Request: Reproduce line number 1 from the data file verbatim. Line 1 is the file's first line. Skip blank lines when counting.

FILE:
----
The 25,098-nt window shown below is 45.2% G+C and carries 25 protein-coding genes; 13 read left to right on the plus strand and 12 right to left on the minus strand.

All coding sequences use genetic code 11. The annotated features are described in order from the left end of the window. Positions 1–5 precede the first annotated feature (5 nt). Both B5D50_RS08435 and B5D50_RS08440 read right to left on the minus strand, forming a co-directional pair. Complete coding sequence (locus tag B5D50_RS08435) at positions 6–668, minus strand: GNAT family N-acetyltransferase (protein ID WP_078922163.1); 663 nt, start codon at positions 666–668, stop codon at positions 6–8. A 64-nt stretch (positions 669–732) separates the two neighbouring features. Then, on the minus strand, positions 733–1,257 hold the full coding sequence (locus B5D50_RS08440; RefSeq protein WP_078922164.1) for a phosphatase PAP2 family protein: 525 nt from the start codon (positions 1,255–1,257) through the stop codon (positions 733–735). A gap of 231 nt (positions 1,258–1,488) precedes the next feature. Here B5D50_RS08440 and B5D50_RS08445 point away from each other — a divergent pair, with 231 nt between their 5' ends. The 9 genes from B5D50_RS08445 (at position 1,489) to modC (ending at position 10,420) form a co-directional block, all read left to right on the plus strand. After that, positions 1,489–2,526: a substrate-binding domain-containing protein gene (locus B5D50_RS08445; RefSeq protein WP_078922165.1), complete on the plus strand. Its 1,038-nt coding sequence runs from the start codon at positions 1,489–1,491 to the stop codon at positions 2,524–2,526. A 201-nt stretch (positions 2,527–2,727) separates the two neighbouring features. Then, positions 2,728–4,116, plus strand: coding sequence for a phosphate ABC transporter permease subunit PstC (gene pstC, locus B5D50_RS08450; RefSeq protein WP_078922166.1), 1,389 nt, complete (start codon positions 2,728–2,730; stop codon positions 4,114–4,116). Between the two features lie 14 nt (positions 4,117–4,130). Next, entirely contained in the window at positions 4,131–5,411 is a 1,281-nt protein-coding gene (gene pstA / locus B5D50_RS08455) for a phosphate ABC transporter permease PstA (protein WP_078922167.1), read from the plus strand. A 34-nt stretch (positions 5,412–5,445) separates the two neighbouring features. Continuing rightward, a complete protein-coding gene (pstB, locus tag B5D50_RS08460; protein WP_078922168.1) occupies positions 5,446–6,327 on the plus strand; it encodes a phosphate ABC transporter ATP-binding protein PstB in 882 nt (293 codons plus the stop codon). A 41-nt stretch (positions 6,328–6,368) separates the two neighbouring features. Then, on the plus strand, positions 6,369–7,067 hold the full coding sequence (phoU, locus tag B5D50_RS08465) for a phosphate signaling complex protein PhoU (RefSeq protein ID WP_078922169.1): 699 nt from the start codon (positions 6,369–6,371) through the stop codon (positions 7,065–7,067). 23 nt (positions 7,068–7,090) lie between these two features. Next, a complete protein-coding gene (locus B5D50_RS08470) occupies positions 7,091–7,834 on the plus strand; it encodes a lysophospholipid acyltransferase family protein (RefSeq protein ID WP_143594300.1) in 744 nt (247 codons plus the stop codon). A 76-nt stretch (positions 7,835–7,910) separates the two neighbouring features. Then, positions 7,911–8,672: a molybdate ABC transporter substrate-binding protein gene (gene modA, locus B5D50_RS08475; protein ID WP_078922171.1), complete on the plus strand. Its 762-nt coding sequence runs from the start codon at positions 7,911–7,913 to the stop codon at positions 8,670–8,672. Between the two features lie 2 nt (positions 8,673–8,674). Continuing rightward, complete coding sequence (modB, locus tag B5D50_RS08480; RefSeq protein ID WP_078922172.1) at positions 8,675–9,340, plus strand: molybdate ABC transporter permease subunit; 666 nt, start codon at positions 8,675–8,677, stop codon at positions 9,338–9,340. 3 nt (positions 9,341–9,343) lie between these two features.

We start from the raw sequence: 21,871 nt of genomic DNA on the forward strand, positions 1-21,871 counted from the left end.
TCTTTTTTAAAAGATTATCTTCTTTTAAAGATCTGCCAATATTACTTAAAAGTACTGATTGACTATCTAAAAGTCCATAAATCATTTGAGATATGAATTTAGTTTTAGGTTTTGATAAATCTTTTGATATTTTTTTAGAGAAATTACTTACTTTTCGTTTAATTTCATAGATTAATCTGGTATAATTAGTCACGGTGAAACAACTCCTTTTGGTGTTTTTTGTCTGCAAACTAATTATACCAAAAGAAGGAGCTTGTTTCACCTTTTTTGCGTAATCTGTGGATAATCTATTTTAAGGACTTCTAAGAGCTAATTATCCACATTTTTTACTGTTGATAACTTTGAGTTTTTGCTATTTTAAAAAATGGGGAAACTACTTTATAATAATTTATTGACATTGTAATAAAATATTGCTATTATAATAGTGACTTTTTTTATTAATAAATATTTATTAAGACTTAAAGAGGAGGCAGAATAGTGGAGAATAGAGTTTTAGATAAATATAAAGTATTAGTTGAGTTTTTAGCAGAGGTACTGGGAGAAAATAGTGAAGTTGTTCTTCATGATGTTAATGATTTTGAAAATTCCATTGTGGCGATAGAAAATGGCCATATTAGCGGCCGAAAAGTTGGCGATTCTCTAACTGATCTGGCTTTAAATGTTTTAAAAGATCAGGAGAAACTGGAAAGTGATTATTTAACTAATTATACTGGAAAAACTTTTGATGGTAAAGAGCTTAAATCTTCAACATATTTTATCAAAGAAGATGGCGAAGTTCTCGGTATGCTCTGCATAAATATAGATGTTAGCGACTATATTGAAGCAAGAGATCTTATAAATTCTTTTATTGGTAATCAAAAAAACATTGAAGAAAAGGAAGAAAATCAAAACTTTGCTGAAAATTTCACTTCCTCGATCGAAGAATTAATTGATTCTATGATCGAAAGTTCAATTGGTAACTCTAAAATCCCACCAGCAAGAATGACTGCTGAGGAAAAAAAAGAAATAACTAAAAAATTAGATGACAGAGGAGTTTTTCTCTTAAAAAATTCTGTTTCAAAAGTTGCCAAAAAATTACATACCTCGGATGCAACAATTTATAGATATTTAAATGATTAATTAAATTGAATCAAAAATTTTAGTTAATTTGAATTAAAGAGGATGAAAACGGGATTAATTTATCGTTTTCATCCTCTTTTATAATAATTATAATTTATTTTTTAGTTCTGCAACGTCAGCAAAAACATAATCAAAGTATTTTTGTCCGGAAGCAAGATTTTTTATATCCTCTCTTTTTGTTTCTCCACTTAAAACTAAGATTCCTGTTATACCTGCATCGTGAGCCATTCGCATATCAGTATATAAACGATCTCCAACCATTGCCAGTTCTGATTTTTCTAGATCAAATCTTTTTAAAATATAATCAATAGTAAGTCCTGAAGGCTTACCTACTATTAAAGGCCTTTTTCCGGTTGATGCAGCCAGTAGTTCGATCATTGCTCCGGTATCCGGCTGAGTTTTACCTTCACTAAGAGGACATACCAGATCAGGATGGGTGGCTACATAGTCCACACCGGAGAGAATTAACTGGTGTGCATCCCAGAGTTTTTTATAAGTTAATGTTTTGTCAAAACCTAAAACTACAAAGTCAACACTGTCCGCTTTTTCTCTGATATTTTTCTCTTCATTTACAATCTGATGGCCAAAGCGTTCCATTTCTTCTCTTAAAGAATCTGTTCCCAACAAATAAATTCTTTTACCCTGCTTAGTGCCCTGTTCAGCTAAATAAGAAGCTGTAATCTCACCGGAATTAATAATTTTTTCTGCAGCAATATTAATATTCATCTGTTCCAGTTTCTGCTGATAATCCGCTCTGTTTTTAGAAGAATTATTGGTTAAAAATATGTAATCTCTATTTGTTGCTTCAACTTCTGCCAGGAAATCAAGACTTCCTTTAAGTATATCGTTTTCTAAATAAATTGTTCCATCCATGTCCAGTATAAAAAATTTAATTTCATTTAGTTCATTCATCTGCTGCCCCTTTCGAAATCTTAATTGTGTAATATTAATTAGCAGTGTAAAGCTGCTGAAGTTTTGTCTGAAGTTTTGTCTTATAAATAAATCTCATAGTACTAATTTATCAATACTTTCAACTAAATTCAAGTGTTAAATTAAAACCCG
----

The 25,098-nt window shown below is 45.2% G+C and carries 25 protein-coding genes; 13 read left to right on the plus strand and 12 right to left on the minus strand.